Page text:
What appears, at first, to be a jumble of white dashes on black, turns out to be prisoners on a chain gang. Blizzards of white dots are vast expanses of cotton, waiting to be picked for pennies a pound. This is the visual language of 67-year old African American artist, Winfred Rembert. His paintings--actually, hides of leather, carved, tooled and dyed--create a graphic diary illustrating life in the segregated rural south.
“ALL ME: The Life and Times of Winfred Rembert,” a feature length documentary directed and produced by Vivian Ducat, premiers this week at the Hamptons International Film Festival.
As Rembert’s experiences unfold on screen, we learn that the paintings are completely autobiographical. That includes the chain gang, on which he worked, while serving a prison sentence. He started in the cotton fields as a young child, when he picked alongside “Mama,” the great aunt who raised him.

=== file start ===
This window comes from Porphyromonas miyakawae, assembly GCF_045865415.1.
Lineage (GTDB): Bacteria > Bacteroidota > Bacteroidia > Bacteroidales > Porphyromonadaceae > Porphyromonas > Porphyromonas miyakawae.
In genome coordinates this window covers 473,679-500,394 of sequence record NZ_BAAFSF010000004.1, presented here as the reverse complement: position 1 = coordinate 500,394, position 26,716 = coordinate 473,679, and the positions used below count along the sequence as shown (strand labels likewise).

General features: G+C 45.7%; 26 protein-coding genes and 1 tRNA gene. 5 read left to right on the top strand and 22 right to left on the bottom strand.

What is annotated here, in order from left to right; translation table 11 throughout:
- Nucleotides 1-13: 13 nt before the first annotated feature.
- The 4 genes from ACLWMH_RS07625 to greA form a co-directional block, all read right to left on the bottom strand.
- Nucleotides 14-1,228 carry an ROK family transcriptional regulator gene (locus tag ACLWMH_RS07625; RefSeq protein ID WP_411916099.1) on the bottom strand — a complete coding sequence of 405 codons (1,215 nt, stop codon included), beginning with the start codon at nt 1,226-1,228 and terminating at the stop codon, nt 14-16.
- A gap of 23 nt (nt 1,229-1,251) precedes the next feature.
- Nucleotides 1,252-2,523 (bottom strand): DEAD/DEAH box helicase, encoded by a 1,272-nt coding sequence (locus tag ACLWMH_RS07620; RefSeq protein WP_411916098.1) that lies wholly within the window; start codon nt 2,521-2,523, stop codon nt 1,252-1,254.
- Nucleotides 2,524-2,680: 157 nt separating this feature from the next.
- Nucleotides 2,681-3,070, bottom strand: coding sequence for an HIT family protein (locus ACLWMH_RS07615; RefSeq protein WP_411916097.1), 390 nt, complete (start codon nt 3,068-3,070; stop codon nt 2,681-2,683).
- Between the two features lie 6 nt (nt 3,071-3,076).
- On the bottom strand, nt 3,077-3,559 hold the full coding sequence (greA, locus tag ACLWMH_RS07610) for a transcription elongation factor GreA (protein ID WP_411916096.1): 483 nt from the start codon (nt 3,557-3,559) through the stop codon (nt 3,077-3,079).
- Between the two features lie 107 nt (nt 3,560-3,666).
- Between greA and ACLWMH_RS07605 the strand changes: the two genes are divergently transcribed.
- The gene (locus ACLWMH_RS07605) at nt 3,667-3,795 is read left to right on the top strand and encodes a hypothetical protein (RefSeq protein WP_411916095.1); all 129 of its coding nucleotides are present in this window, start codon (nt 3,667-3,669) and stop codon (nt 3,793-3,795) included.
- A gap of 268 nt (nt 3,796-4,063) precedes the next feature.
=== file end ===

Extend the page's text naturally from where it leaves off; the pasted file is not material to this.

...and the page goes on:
Rembert’s visual story telling is especially astute when he depicts scenes of everyday activities in the environs of his native Cuthbert, Georgia. Pictures of pool halls and juke joints usually include portraits of specific characters.
The artist’s remembrances are riveting in their detail as he recalls the racism he suffered (including a near lynching) the poverty in which he was raised, and his civil rights activism.
Fascinating too, is Rembert's personal journey as an artist. As a kid he made his own toys from whatever materials he could find. Though he picked up leather tooling in prison during the 1970s, it wasn’t until the mid 1990s that Rembert started to translate his memories into images. With shows at Yale University Art Gallery, and Adleson Gallery in New York, his work has gained momentum with collectors.
“ALL ME” will also be shown at festivals in Chicago, Hot Springs and Albany, Georgia. Visit the film’s website for more info and all the details.
Family Picking Cotton, 2003
Saturday Shopping Day, 2000
The Wood Boy, 2007
Jeff's Pool Room, 2003
Smilin' Ben Shorter, 2009
Sugar Cane (Patsy's Mother), 2008
The Baptism, 2003
I got to meet the artist after a
screening of the film during the summer.
Photo: Joan Morgan